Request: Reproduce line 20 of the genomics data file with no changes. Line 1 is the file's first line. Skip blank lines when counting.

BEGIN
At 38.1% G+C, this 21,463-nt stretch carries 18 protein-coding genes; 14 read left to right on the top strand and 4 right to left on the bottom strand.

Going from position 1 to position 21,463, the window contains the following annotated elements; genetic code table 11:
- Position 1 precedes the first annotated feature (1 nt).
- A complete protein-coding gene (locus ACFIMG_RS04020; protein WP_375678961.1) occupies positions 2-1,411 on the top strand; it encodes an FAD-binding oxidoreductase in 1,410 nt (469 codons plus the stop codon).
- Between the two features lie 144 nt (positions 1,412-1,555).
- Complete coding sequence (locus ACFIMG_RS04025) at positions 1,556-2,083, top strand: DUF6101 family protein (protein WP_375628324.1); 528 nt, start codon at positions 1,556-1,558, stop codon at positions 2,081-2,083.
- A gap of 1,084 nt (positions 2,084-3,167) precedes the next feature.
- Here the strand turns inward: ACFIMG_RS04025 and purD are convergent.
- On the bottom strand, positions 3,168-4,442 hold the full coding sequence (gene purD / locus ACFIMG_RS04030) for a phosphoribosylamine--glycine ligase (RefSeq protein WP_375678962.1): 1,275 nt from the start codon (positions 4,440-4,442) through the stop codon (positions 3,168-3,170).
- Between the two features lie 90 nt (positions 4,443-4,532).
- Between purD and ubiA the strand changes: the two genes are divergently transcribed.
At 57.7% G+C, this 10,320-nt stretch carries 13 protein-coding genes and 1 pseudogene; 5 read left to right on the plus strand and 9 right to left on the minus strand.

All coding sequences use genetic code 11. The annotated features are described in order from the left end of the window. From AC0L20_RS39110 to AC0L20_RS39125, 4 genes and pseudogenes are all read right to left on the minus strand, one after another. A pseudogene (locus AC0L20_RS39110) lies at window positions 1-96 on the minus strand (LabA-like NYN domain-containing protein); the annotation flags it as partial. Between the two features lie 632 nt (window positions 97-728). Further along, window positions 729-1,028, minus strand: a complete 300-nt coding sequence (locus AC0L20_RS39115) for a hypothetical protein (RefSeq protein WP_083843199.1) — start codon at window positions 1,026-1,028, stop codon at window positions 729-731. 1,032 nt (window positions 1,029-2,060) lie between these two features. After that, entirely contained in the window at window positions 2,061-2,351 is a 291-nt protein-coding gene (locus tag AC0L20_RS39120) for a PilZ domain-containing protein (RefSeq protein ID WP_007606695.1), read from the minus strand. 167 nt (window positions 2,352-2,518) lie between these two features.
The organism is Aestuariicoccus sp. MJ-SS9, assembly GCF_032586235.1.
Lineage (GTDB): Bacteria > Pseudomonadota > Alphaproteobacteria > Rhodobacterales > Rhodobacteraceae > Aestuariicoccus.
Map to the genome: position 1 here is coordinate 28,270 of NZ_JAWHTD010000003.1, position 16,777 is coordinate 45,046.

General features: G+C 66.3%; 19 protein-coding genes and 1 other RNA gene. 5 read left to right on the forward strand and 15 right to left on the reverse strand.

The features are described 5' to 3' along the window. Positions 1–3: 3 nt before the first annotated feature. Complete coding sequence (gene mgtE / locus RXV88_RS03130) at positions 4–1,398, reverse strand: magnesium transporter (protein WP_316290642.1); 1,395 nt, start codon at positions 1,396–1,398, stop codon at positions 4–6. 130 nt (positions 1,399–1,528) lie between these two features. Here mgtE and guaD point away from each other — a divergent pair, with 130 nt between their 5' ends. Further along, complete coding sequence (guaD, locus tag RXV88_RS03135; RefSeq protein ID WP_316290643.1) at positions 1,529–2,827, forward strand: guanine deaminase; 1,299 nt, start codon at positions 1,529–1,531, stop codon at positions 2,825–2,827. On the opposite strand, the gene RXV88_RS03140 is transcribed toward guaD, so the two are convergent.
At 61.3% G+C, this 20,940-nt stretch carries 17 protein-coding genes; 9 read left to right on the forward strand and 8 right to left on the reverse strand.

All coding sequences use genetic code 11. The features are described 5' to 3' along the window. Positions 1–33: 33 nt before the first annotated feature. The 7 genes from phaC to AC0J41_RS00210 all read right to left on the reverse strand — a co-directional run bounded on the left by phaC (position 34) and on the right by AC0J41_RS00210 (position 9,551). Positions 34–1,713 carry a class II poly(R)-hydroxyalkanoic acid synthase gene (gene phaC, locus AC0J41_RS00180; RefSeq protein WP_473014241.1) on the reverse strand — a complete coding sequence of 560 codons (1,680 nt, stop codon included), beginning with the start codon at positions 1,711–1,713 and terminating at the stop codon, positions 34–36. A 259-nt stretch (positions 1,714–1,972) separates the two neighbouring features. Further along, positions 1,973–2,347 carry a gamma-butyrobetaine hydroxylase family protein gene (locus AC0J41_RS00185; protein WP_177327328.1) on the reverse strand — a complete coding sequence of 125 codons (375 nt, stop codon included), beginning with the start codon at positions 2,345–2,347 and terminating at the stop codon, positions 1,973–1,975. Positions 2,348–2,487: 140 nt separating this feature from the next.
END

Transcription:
All coding sequences use genetic code 11. The features are described 5' to 3' along the window. Positions 1–33: 33 nt before the first annotated feature. The 7 genes from phaC to AC0J41_RS00210 all read right to left on the reverse strand — a co-directional run bounded on the left by phaC (position 34) and on the right by AC0J41_RS00210 (position 9,551). Positions 34–1,713 carry a class II poly(R)-hydroxyalkanoic acid synthase gene (gene phaC, locus AC0J41_RS00180; RefSeq protein WP_473014241.1) on the reverse strand — a complete coding sequence of 560 codons (1,680 nt, stop codon included), beginning with the start codon at positions 1,711–1,713 and terminating at the stop codon, positions 34–36. A 259-nt stretch (positions 1,714–1,972) separates the two neighbouring features. Further along, positions 1,973–2,347 carry a gamma-butyrobetaine hydroxylase family protein gene (locus AC0J41_RS00185; protein WP_177327328.1) on the reverse strand — a complete coding sequence of 125 codons (375 nt, stop codon included), beginning with the start codon at positions 2,345–2,347 and terminating at the stop codon, positions 1,973–1,975. Positions 2,348–2,487: 140 nt separating this feature from the next.